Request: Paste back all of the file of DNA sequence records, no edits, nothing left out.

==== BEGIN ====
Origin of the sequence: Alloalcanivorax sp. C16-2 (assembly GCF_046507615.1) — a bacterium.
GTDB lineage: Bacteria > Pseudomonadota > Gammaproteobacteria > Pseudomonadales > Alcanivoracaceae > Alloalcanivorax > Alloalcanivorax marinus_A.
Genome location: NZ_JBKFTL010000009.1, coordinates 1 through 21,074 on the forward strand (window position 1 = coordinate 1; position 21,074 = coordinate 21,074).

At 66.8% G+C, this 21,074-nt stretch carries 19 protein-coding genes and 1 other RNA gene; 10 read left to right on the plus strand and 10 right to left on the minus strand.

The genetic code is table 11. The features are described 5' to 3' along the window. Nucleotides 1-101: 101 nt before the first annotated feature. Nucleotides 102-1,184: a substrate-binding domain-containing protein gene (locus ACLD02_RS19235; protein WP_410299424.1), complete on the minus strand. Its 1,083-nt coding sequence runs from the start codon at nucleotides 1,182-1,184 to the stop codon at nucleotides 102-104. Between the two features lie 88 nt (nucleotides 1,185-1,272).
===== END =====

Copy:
Origin of the sequence: Alloalcanivorax sp. C16-2 (assembly GCF_046507615.1) — a bacterium.
GTDB lineage: Bacteria > Pseudomonadota > Gammaproteobacteria > Pseudomonadales > Alcanivoracaceae > Alloalcanivorax > Alloalcanivorax marinus_A.
Genome location: NZ_JBKFTL010000009.1, coordinates 1 through 21,074 on the forward strand (window position 1 = coordinate 1; position 21,074 = coordinate 21,074).

At 66.8% G+C, this 21,074-nt stretch carries 19 protein-coding genes and 1 other RNA gene; 10 read left to right on the plus strand and 10 right to left on the minus strand.

The genetic code is table 11. The features are described 5' to 3' along the window. Nucleotides 1-101: 101 nt before the first annotated feature. Nucleotides 102-1,184: a substrate-binding domain-containing protein gene (locus ACLD02_RS19235; protein WP_410299424.1), complete on the minus strand. Its 1,083-nt coding sequence runs from the start codon at nucleotides 1,182-1,184 to the stop codon at nucleotides 102-104. Between the two features lie 88 nt (nucleotides 1,185-1,272).